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Competition gives me the kicks – Mantša

Famo music legend Lephoi Elias Mohale aka Mantša (second from the left) with Rhythm City crew


April 26, 2021 4 min read

4 min read


ICONIC famo musician Lephoi Elias Mohale, better known as Mantša proclaims himself as the best relevant lyricist in the business, both in Lesotho and South Africa.

The Mafeteng-born artiste, who denounces violence in famo music, and always advocates for good social morals as well as a peaceful life, says he is however, no scaredy-cat when it comes to reciting rock-solid poems.

He describes himself as a man who does not chicken out of any competition.

He adds: “In fact, competition stimulates my creativity. It gets the best out of me because I continuously strive to be number one in everything I do; be it in audio or video production. I make sure that my work is perfect and given enough attention. I am the champion of all the talented famo artistes.”

Also going by the moniker Khomo ea Koti, his confidence is more evident in the song called Talenta ea Ka from his latest album titled Bohale ba Tau no: 13, subtitled Lefu la Ngoanaka.

In Talenta ea Ka, he talks tough about his dominance in the famo music industry.

Part of the song goes: “I’m hot, I’m on flames, when I’m in Lesotho they call me steel, in Free State they call me the champion and in Kwazulu Natal they call me pepper....”  

The album is dedicated to his late son, Lekena – a former zama zama (an illegal miner in the abandoned South African gold mines) who was killed on February 11, 2018 in Johannesburg.

Mantša’s wife died on February 11, 2012, an incident the singer who comes from a chieftainship family in Ha Seqobela, Matelile in the Mafeteng district is still reeling from.

“The date still brings a lot of pain to me to date. It takes me back to my sorrows. My wife was the pillar of my strength and my music made my son happy. He had gone to search for employment in Johannesburg but ended up in the wrong place. He went there without my blessings because I had previously forbidden him from leaving his family in Lesotho,” he says.

“My son had studied Mass Communication at the National University of Lesotho – IEMS, and once worked at Moafrika radio station before he became unemployed.

“The desperation to feed his family propelled him to become a zama-zama despite all the support I gave him.”

Mantša’s new album also consists of a track called Coronavirus. In this song, he warns the nation about the deadly disease, that has consumed scores of people around the world.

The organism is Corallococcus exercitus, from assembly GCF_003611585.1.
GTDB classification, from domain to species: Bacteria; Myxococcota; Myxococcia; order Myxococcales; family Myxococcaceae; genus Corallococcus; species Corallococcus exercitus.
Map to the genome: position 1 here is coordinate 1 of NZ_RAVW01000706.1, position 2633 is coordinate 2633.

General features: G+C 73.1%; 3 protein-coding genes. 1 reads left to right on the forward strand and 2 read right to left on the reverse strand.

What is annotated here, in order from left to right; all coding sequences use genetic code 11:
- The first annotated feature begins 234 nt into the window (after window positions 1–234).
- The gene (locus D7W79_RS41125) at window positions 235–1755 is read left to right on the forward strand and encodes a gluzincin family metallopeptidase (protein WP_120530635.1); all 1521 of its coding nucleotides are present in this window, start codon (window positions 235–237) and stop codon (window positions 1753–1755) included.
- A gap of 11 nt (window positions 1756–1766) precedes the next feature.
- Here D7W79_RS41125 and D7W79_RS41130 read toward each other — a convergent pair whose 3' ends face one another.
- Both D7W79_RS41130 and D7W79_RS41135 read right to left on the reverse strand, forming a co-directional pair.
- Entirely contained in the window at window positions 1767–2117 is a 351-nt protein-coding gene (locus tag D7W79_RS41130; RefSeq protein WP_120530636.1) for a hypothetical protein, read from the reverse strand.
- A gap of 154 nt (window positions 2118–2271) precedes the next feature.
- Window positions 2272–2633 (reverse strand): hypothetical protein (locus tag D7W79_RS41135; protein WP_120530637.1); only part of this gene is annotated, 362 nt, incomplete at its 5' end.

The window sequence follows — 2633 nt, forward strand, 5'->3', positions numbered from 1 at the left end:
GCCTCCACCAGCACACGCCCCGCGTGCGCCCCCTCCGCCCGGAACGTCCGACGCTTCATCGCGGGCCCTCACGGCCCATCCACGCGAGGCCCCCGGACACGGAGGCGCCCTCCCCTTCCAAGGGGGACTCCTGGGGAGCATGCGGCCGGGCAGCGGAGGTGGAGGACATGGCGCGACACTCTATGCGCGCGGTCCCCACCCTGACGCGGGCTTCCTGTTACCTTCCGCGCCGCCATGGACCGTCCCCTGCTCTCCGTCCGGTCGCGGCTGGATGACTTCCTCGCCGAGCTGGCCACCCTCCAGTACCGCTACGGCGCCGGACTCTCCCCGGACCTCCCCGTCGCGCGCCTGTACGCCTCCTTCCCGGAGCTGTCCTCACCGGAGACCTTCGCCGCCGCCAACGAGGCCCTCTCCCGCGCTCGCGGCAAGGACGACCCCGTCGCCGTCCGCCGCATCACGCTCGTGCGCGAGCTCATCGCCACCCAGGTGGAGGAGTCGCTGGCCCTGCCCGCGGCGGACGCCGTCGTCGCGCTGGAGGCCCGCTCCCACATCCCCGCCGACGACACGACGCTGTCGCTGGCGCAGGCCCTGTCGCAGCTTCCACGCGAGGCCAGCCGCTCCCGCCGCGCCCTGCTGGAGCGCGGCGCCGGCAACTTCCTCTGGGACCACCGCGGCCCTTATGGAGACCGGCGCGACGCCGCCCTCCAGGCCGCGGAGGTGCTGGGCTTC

He narrates how people can take care of themselves to avoid being infected by the virus that has killed over 300 people in Lesotho, and over three million worldwide. 

He composed the song during the first lockdown in Lesotho.

“I approached health authorities proposing to produce a song carrying a public alert about the pandemic. I wanted to alert the public via radio and other public addressing systems. Sadly, the authorities never took up my proposal and I later ended up including the song in my new album,” he says.

The veteran entertainer was born sixth out of 10 children and grew up herding cattle in Tajane, Mafeteng.


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As a young boy, he did not like famo music because it was labeled barbaric and linked to Marashea – a group of Basotho men who lived in South Africa and were notorious for gang wars, kidnappings and murders.

“Marashea were also infamous for kidnapping famo artistes and forcing them to perform without paying them.

“My mother used to tell me that people who follow famo music would never see heaven. But my perception about the music changed while I was herding cattle with my friends when I saw a famo band playing the accordion and singing along. This captivated me and I later learned how to play the instrument. Since that time, I have never looked back.  

“A friend once told me that I would change the way people viewed that music in Lesotho and that I would release songs that people would love. That was way back in 1987 after I released my first album titled La Hlaha Lekanyane,” the legendary musician recalls with great satisfaction.

It is only now that Mantša realises just how much fame and respect the music gave him.

In 2018, he was invited to perform in one of the episodes of SABC’s popular daytime TV series “Rhythm City”.

Despite all his success, he worries about the future of music which is being compromised by piracy.

“Piracy is killing the entire music industry. Although my new album is still only available on hard discs, I mostly make sales through the internet using applications such as Deezer and YouTube.

Other albums by Mantša, who is also the Director of Mantša Music Entertainment include - Keletso, Ke Hloiloe, Ma Afrika, Bontate Ba bang and Selekeleke to mention but a few.

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